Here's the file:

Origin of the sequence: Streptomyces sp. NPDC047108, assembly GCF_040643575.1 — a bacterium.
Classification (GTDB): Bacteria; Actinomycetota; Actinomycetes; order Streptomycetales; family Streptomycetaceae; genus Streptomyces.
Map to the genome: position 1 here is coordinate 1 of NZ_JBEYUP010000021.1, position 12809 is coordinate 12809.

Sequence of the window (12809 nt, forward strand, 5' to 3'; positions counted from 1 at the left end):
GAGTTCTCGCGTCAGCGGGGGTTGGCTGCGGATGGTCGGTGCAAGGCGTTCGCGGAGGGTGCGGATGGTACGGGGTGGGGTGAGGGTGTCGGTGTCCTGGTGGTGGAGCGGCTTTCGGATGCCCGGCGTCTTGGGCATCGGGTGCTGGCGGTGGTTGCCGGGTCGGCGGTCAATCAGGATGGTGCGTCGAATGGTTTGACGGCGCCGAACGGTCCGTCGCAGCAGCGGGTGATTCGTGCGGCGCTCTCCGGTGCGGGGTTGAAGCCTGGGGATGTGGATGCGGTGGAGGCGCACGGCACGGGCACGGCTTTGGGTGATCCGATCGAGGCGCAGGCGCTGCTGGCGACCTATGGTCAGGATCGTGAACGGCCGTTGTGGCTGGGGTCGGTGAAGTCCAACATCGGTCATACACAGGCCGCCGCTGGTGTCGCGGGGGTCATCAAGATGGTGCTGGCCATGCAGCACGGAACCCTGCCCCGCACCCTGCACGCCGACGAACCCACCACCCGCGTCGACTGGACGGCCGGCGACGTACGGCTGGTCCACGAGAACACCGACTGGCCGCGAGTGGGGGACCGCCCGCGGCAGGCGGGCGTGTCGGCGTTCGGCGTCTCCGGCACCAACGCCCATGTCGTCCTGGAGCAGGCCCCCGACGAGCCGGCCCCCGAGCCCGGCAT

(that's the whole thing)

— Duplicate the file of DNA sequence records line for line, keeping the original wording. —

Origin of the sequence: Streptomyces sp. NPDC047108, assembly GCF_040643575.1 — a bacterium.
Classification (GTDB): Bacteria; Actinomycetota; Actinomycetes; order Streptomycetales; family Streptomycetaceae; genus Streptomyces.
Map to the genome: position 1 here is coordinate 1 of NZ_JBEYUP010000021.1, position 12809 is coordinate 12809.

Sequence of the window (12809 nt, forward strand, 5' to 3'; positions counted from 1 at the left end):
GAGTTCTCGCGTCAGCGGGGGTTGGCTGCGGATGGTCGGTGCAAGGCGTTCGCGGAGGGTGCGGATGGTACGGGGTGGGGTGAGGGTGTCGGTGTCCTGGTGGTGGAGCGGCTTTCGGATGCCCGGCGTCTTGGGCATCGGGTGCTGGCGGTGGTTGCCGGGTCGGCGGTCAATCAGGATGGTGCGTCGAATGGTTTGACGGCGCCGAACGGTCCGTCGCAGCAGCGGGTGATTCGTGCGGCGCTCTCCGGTGCGGGGTTGAAGCCTGGGGATGTGGATGCGGTGGAGGCGCACGGCACGGGCACGGCTTTGGGTGATCCGATCGAGGCGCAGGCGCTGCTGGCGACCTATGGTCAGGATCGTGAACGGCCGTTGTGGCTGGGGTCGGTGAAGTCCAACATCGGTCATACACAGGCCGCCGCTGGTGTCGCGGGGGTCATCAAGATGGTGCTGGCCATGCAGCACGGAACCCTGCCCCGCACCCTGCACGCCGACGAACCCACCACCCGCGTCGACTGGACGGCCGGCGACGTACGGCTGGTCCACGAGAACACCGACTGGCCGCGAGTGGGGGACCGCCCGCGGCAGGCGGGCGTGTCGGCGTTCGGCGTCTCCGGCACCAACGCCCATGTCGTCCTGGAGCAGGCCCCCGACGAGCCGGCCCCCGAGCCCGGCAT